|Name||Abbey Park Middle School|
|Ofsted Inspection Rating||Requires improvement|
|Address||Abbey Road, Pershore, WR10 1DF|
|Religious Character||Does Not Apply|
|Number of Pupils||187 (56.1% boys 43.9% girls)|
|Number of Pupils per Teacher||16.0|
|Percentage Free School Meals||18.7%|
|Percentage English is Not First Language||4.9%|
|Pupils with SEN Support||25.5%|
|Catchment Area Indicator Available||Yes|
|Last Distance Offered Available||No|
Highlights from Latest Full Inspection (23 October 2018)
There may have been more recent inspections such as monitoring visits or short inspections. For details of all inspections, please view this provider on our map here.
Information about this school
Abbey Park Middle School is smaller than the average-sized school. The school is part of a federation, which also consists of a pre-school and a first school. There is one governing body that is responsible for all three schools in the federation. Abbey Park Middle School caters for pupils in Years 5, 6 and 7. There are three classes in each year group. A new executive headteacher and head of school took up post in September 2018. The proportion of disadvantaged pupils is in line with the national average. The proportion pupils who have SEN and/or disabilities is above the national average. The number of pupils with education, health and care plans is above the national average. Almost all pupils are from a White British background. There is a resource base at the school that caters for up to 10 pupils with an education, health and care plan for autism. The school runs a breakfast club and an after-school club.
Summary of key findings for parents and pupils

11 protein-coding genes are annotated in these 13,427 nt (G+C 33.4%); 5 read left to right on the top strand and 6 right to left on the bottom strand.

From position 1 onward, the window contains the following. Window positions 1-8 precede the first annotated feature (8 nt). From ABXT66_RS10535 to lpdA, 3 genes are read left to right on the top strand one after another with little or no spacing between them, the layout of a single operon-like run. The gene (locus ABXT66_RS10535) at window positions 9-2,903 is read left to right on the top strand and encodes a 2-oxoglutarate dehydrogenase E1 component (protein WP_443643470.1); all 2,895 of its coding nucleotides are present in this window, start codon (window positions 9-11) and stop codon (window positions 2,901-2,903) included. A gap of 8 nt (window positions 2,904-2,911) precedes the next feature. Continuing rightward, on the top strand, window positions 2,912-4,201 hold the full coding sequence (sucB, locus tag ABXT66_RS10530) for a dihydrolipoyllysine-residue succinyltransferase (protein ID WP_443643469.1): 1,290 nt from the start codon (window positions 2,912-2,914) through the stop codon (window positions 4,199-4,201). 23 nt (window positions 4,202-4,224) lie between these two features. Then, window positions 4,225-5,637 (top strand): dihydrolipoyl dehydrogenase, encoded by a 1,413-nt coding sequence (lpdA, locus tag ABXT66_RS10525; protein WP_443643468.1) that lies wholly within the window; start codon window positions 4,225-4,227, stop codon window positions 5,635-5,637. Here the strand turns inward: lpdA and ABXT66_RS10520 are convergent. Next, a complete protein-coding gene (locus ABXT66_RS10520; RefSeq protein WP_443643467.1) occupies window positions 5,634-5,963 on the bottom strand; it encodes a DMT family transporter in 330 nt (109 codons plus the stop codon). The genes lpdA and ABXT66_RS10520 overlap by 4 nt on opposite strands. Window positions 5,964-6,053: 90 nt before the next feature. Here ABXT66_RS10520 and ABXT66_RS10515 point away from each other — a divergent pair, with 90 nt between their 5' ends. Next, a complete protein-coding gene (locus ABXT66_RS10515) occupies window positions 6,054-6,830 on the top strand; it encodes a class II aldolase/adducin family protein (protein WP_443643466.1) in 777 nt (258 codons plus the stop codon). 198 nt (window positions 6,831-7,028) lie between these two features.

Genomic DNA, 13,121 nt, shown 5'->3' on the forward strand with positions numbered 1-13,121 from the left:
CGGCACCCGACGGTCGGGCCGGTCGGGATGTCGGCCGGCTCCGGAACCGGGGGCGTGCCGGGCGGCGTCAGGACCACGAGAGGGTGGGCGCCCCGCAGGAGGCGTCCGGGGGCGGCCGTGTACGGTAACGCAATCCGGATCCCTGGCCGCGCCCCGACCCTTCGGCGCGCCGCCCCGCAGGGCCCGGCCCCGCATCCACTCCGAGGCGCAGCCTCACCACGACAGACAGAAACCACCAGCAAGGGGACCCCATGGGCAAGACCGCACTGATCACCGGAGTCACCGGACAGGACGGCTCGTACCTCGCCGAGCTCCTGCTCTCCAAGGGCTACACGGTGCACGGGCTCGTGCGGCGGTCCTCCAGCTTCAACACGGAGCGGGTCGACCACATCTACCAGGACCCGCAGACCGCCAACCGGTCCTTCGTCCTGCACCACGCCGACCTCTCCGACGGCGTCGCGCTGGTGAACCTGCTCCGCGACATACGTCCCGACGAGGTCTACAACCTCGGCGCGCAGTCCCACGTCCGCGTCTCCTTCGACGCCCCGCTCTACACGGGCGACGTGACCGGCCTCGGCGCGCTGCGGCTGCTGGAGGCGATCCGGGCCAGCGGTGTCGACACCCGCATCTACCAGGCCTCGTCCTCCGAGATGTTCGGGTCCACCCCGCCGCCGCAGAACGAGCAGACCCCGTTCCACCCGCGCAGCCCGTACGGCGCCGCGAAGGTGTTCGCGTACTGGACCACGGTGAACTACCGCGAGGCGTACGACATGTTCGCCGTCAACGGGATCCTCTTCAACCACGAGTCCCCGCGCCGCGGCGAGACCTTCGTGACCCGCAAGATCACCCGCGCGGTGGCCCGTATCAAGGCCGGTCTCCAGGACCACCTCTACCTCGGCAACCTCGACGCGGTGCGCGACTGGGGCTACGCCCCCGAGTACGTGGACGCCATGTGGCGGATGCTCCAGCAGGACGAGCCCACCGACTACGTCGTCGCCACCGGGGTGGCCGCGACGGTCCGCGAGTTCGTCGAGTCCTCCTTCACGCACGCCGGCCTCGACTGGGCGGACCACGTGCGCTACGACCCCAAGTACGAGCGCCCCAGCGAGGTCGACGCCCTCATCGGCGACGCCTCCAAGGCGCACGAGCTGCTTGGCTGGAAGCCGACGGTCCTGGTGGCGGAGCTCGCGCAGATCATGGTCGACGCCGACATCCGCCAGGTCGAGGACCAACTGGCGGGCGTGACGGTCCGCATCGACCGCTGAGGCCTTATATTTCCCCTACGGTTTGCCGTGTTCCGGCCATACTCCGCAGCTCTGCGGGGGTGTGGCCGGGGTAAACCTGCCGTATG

This is a school that requires improvement For the past three years, pupils’ attainment and progress in mathematics at the end of Year 6 has been well below national averages. Less than half of pupils have entered Year 7 well prepared for the next stage in their education. The school’s assessment system does not provide clear and accurate information about pupils’ progress. As a result, leaders and governors have not identified and addressed important areas of underperformance until very recently. Middle leaders do not have an accurate understanding of the quality of teaching in their areas of responsibility. Some teachers do not have high enough expectations of what pupils can achieve. They do not have a secure knowledge of the standards pupils should be working at for their age. Teachers do not plan learning that matches pupils’ abilities closely enough. As a result, middle- and high-attaining pupils do not make the progress of which they are capable. Too often, work in lessons does not take account of pupils’ starting points. Teachers do not use questioning to deepen pupils’ learning. The curriculum is broad but does not enable pupils to achieve well enough across a wide range of subjects. Leaders and governors do not make sure that additional funding is making a positive difference to pupils’ outcomes, including those of disadvantaged pupils. Absence has been above national averages for the past three years. The proportion of pupils who are persistently absent from school is well above national averages. The school has the following strengths The recently appointed executive headteacher and head of school have quickly and accurately identified the school’s strengths and weaknesses. They have already begun to make improvements. Systems are now in place to hold staff to account for the quality of teaching and pupils’ progress. Pupils’ behaviour, welfare and personal development is strong and reflects the school’s ethos and values. The school provides well for pupils who have special educational needs (SEN) and/or disabilities. It is highly regarded in the local community for this aspect of its work.